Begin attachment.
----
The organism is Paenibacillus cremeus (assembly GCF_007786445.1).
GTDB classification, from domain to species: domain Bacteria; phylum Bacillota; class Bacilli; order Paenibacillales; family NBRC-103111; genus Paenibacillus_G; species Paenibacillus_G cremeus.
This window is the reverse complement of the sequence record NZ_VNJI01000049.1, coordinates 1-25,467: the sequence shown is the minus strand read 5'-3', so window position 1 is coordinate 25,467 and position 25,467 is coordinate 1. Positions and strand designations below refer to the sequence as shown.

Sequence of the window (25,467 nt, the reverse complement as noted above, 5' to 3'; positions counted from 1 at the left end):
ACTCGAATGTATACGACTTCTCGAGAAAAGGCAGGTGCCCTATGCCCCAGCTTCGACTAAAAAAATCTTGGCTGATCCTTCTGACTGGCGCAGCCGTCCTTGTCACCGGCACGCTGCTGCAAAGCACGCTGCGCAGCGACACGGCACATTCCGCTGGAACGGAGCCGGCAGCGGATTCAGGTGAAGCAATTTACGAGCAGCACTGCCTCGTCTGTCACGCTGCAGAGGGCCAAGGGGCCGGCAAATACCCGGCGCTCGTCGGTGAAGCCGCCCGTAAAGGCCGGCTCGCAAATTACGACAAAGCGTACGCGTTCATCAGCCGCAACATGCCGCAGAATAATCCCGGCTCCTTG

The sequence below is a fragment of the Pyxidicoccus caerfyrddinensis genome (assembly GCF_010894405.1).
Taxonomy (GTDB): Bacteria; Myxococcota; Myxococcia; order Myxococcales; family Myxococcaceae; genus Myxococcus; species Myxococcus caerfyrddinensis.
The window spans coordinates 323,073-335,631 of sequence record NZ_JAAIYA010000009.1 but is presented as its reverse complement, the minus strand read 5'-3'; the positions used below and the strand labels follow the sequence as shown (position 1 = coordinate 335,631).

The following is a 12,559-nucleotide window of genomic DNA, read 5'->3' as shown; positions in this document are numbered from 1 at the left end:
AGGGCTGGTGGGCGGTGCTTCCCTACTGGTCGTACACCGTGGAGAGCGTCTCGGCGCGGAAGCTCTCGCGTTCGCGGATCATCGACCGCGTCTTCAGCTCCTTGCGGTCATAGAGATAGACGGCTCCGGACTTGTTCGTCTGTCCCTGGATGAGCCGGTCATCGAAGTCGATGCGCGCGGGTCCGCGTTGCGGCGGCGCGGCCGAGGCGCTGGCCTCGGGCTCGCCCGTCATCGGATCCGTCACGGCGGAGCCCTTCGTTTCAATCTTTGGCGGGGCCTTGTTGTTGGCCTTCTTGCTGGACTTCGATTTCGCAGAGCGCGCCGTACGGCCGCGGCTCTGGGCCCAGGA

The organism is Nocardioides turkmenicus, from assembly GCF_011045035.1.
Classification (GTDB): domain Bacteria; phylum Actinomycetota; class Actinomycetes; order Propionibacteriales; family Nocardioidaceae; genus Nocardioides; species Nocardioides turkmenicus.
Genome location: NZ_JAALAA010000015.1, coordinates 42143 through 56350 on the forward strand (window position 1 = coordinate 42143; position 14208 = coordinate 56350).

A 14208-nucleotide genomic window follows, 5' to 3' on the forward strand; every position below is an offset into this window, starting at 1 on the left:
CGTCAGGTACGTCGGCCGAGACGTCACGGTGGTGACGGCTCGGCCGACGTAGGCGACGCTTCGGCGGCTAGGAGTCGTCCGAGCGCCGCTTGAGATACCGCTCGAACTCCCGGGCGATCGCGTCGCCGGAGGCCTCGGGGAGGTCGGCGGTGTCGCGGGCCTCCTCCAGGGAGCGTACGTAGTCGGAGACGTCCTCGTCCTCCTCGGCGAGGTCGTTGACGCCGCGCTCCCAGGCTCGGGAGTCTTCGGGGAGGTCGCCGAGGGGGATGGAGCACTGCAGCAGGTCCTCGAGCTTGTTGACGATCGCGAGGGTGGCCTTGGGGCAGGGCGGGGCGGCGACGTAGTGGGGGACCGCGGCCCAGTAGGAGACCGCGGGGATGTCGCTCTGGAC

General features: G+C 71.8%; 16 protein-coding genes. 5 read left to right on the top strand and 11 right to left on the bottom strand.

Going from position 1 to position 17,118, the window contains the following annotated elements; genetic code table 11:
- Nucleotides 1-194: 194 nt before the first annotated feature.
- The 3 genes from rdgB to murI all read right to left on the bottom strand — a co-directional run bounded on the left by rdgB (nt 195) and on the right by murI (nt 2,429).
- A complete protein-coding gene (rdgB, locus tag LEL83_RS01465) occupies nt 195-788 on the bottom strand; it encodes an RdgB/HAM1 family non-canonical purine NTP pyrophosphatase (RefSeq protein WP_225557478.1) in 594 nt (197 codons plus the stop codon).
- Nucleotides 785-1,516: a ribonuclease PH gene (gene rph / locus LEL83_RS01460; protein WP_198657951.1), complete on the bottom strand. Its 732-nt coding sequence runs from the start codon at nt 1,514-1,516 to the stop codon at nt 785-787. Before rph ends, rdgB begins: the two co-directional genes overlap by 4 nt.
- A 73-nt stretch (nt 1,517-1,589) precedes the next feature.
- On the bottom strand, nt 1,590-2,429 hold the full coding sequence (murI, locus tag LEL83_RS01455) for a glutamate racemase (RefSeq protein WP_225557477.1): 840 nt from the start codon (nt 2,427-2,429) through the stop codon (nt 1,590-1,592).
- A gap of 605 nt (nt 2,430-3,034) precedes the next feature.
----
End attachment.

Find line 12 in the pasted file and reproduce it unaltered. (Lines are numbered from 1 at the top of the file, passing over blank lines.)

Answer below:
Classification (GTDB): domain Bacteria; phylum Actinomycetota; class Actinomycetes; order Propionibacteriales; family Nocardioidaceae; genus Nocardioides; species Nocardioides turkmenicus.